Remember the good old days when the one thing almost everyone interested in child welfare could agree on was “home visiting”? Assign a trained worker to help “at-risk” new parents, sometimes even before the child’s birth. Then follow up with regular visits to the home.
When such programs follow a particular model, the Nurse Family Partnership, this kind of help actually is helpful.
Those whose top priority really is taking away more children find this acceptable since it widens, rather than narrows, the net of intervention into families. Advocates of family preservation find it acceptable because it’s strictly voluntary for the families.
About the only people to object, initially, were right-wingers with their paranoid ideas that this was a sneaky backdoor way for “big gummint” to spy on families.
Just because you’re paranoid …
But then along came self-proclaimed liberal Elizabeth Bartholet, who proved the adage “just because you’re paranoid, doesn’t mean they’re not out to get you.” Based on the criteria she sets out in her book, “Nobody’s Children,” her agenda is so extreme that I estimate it would require taking at least one million children from their parents every year.
That would be even before implementing a linchpin of her strategy, which I discussed last month: a very different version of home visiting. The Bartholet version is the right-wing nightmare come true: It would be universal and mandatory. In other words, a government-mandated spy in every living room. Bartholet specifies that the visitors would be mandatory child abuse reporters, and that the purpose of those visits includes “surveillance.” Indeed, that seems to be their primary purpose.
Of course that’s not going to happen – not because it’s Orwellian, but because it would be so expensive. But now, it turns out, Bartholet’s vision also was hopelessly low-tech. In the age of the latest fad in child welfare, predictive analytics, it no longer matters what the spy in the living room actually sees. Just making use of a home visiting program ratchets up the level of suspicion.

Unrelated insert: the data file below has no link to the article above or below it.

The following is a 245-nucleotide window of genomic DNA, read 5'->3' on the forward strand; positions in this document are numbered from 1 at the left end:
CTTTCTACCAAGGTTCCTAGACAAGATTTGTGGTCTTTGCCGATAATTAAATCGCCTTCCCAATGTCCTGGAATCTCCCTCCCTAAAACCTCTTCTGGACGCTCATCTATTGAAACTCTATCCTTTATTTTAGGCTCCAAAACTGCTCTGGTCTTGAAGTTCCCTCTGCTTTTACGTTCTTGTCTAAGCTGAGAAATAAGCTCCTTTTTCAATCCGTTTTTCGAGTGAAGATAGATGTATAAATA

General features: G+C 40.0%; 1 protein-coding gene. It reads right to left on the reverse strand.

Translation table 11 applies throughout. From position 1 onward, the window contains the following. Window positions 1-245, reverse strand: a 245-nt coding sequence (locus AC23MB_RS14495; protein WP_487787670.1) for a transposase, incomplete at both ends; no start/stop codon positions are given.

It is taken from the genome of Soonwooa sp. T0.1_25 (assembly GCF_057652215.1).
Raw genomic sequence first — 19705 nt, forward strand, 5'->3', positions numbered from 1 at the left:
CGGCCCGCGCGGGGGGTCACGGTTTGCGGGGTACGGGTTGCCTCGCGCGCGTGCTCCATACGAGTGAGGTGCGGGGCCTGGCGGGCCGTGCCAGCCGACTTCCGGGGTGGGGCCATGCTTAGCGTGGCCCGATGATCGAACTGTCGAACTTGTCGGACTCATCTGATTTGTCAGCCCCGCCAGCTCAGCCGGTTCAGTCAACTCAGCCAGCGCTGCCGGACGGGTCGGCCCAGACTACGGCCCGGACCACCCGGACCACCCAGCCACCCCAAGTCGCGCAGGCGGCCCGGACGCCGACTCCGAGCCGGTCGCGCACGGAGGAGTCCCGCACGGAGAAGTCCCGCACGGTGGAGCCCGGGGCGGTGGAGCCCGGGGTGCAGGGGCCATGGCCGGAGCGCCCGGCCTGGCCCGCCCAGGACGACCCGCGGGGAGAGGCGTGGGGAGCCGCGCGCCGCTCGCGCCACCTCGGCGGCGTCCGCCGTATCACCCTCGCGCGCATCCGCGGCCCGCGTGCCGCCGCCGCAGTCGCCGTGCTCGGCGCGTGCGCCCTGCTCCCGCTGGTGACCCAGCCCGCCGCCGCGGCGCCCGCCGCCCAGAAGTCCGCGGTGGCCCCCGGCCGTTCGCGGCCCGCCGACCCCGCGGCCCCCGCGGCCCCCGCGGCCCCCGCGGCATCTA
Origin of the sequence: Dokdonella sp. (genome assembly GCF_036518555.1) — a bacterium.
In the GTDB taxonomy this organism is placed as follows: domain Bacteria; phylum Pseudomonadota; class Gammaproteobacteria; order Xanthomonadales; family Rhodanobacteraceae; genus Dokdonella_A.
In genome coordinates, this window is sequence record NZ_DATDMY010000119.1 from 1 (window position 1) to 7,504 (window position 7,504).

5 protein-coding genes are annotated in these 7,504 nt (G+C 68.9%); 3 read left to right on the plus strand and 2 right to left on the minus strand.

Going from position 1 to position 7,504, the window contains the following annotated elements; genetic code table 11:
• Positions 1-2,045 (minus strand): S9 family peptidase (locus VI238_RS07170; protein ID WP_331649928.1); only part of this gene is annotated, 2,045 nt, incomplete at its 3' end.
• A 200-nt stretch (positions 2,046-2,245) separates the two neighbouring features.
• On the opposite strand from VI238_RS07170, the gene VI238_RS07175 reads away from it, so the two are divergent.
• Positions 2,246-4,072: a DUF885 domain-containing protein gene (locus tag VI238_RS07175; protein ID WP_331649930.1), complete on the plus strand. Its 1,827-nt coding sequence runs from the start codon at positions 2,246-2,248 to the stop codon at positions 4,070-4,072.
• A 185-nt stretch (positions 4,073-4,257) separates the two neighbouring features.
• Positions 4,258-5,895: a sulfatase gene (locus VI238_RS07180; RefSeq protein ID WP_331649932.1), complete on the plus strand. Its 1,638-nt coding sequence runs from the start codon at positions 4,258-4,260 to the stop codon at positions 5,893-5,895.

At least that seems to be the latest plan from software vendor SAS, according to a recent story from predictive analytics evangelist and Bartholet disciple Daniel Heimpel, publisher of The Chronicle of Social Change.
SAS is the company which used past cases to test a secret, proprietary predictive analytics algorithm in Los Angeles. SAS proclaimed it a rousing success even though 95 percent of the time when the algorithm predicted severe harm to a child the algorithm was wrong.
Now SAS is developing a new approach in Florida. This one targets poor people. It compares birth records to three other databases: child welfare system involvement, public assistance and “mothers who had been involved in the state’s home visiting program.”
So listen up “at-risk” new mothers: In the world of predictive analytics, the fact that you reached out for help when you needed it and accepted assistance on how to be better parents isn’t a sign of strength – it’s a reason to consider you suspect, and make it more likely that your children will be taken away.
So the conclusion is obvious: Mothers will have to turn down the help in order to protect their children from the risk of having to face the horrors of foster care. Oh, wait, that probably won’t work. Big Data entrepreneurs would simply respond by finding a database listing mothers who refuse home visiting, and count that against them too.
The only way to escape Big Data is to hide the pregnancy, avoid prenatal care and give birth at home. Yes, child welfare has found one more way to endanger children in the name of protecting them.
A dilemma for predictive analytics defenders
SAS’ approach also should create a dilemma for some defenders of predictive analytics, such as Heimpel, who can’t see why anyone would object to using it for targeting which families should get help, in particular home visiting. SAS is standing that on its head. Their new approach winds up using home visiting to target investigations.
SAS’ evidence that its new approach works consists of pointing out that a lot of those it targeted had repeat reports of child abuse. But the reasoning is circular. Part of the rationale for predictive analytics is that decisions now are too subjective and prone to bias. Logically, then, you can’t turn around and cite those same subjective, biased decisions as proof your approach works.
Indeed, reliance on prior reports as proof of accuracy was a key flaw in evaluations of New Zealand’s experiment with predictive analytics.
And you’re certainly not going to make the system less biased by tracking only poor people. That only magnifies the existing “surveillance bias” that makes poor people targets because they’re more visible to government agencies.
But hey, the news isn’t bad for everyone. Middle class child abusers are in luck! If child welfare systems adopt this latest Big Data brainstorm, middle class child abusers are likely to be a lower priority for investigations – and likely to have lower risk scores when a caseworker shows up at the door.
As for poor people who need help with child-rearing, I guess they’ll just have to hire nannies.